Establishing the Trust
A Living Trust comes into operation during your lifetime and is a private agreement that is not made a matter of public record like a will is when it is probated. When Vision Bank is named as Trustee under a trust agreement, we take custody of securities wherever they are held, and perform all the troublesome accounting paperwork that goes with owning property. Most living trusts today are revocable, meaning they may be amended or even terminated at any time during the lifetime of the grantor. This flexibility permits the trust-creator (grantor) to observe how the trust functions meet his needs - and then to make changes accordingly. Sometimes, however, the living trust is made irrevocable - its terms fixed and permanent - after the death or incapacity of one of the grantors. Further, important income and estate tax savings may result.
Income earned by the assets in the trust is regularly paid to the trust's grantor or to whomever he or she selects to receive it. The trust's investments are under the continual supervision of our Trust Officers. These capable specialists will recommend desirable changes in keeping with the grantor's personal investment goal: including proper asset diversification, a fund to care for the grantor in case of physical or mental incapacity, a secure investment vehicle to provide retirement income without the worries of endless paperwork, or perhaps an educational fund for grandchildren.
If the trust's grantor becomes physically and/or mentally incapacitated prior to his or her death, Vision Bank's Trust Department offers several services that will assist the grantor in maintaining independence and avoiding the premature relocation to a nursing facility. Our Trust Officers are well prepared to coordinate the care of a disabled client with the person's Attorney in Fact appointed in a Durable Power of Attorney. We always recommend that workers' compensation insurance be obtained by the trust for the grantor when the client and their Attorney in Fact want to employ caregivers at the home. Of course, sometimes our trust clients do have to relocate to assisted living centers or nursing homes. We can continue to employ companions or personal shoppers at the time if there is no family to assist. The Trust Department can pay all nursing home or other bills to reduce the burden and worry for the trust grantor.
The Trustee is usually given detailed instructions in the trust agreement regarding how the grantor's personal property, such as furniture, household goods, jewelry or silver, are to be distributed to his or her relatives, or sold at the grantor's death. Instructions as to closing and transferring the grantor's home are common in these types of trusts. Additionally, the Trustee is empowered to have all trust assets appraised for estate tax purposes. The trustee will gather all the tax information the CPA will need to prepare the federal and estate tax returns, as well as the grantor's final personal income tax returns. The trust instrument should authorize the trustee to not only pay these taxes, but to actually sign the returns, and deal with any income tax refund.
After all of the tax returns are filed and releases received, the trust instrument may provide instructions to the Trustee to close the trust and distribute the remaining assets to relatives, friends or charities. The trust can continue, if provided in the instrument, for the benefit of another person. For example, if the grantor's heir is disabled relative or underage grandchild, the Trustee can be instructed to pay the net income from the trust for the education, support, welfare, maintenance and health care needs of the grandchild. Ultimately, the trust will terminate, and the grantor must provide terms for the Trustee regarding the final distribution of the remaining assets. The investments could transfer outright to the grandchildren when they reach 30 years of age, for example, or the grantor's favorite charities could also receive a percentage of the assets at that time.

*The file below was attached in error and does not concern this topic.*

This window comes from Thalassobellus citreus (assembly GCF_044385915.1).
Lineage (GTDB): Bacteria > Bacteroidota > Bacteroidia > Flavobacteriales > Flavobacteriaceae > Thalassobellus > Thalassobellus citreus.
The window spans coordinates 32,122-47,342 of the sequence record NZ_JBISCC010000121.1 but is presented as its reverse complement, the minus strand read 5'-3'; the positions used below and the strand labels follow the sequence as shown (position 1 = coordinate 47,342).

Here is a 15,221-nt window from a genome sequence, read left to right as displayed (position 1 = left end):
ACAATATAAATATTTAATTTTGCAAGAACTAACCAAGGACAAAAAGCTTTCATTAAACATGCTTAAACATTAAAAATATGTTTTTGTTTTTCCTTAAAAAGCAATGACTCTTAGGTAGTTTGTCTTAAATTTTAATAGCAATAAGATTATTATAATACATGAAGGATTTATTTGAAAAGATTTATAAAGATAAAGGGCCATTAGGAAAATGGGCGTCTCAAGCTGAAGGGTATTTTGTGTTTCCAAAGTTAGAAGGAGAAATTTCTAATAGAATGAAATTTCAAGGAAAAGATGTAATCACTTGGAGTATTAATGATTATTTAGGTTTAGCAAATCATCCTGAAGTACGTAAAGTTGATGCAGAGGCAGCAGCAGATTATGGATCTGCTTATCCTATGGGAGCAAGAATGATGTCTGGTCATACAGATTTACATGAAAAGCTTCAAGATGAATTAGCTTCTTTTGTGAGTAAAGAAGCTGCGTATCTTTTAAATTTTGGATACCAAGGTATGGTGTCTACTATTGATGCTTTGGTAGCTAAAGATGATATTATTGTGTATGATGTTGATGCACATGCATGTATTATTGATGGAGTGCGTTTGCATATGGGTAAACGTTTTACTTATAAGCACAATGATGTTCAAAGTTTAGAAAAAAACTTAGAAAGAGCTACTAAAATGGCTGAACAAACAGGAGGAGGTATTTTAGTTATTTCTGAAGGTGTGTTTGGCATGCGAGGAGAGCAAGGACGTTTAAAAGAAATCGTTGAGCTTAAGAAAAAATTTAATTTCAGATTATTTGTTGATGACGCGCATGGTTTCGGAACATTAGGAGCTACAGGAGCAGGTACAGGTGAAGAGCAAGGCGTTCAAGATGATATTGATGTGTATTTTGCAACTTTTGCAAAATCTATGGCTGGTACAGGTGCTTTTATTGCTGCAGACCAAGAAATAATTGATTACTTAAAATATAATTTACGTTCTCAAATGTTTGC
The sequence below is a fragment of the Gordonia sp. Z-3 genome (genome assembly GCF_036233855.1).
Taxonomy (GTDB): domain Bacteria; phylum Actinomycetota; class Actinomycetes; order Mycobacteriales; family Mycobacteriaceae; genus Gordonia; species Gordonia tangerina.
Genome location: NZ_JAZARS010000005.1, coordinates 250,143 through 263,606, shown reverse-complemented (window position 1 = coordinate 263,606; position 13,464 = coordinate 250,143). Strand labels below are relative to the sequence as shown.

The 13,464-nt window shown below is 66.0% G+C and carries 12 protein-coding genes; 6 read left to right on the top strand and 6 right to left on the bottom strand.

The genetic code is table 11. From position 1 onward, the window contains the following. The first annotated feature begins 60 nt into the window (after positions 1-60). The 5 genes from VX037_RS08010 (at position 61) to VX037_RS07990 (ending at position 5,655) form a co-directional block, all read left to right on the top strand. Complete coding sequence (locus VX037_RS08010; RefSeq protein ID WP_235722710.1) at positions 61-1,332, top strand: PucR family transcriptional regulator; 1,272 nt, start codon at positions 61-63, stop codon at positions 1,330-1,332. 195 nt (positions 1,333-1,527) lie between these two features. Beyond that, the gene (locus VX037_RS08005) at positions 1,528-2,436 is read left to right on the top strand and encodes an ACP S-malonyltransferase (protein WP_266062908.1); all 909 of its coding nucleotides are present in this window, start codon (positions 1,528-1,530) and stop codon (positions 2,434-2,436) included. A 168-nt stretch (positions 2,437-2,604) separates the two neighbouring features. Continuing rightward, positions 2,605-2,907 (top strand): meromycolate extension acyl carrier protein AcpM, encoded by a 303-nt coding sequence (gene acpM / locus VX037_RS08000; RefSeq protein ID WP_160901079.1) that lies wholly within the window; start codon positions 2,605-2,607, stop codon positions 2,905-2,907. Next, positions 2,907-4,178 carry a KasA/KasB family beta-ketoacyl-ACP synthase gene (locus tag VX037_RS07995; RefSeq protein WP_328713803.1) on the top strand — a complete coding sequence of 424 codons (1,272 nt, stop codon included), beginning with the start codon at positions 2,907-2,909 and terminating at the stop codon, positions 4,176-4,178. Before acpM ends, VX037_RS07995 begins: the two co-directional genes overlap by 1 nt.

This type of trust is usually established by a grandparent or parent for the benefit of a developmentally disabled relative. These are irrevocable trusts thereby removing the trust assets from the grandparents' or parents' estate for tax purposes. The purpose of the trust is to provide non-essential future needs above the basic food, clothing, shelter, medical expenses that are typically paid for by local, state and federal agencies. The beneficiary's continued eligibility for federal or state aid is not to be jeopardized. The trust funds can be used for special educational and travel benefits that will promote the beneficiary's happiness and welfare. After the beneficiary's death, the remaining funds, or a portion of the funds are often left to the school or an endowment trust to ensure the future of the school. Other relatives or siblings of the original beneficiary may also receive the funds. These types of trusts can be an extension of a prior revocable living trust after the grantor has died.
Contact our Trust Officers and schedule a free, one-hour estate planning conference to discuss your estate plans. We do not write legal documents, but our experienced Trust Officers will discuss the options available to you and your family. We will provide you with brochures to read on important estate planning topics before you see your attorney.
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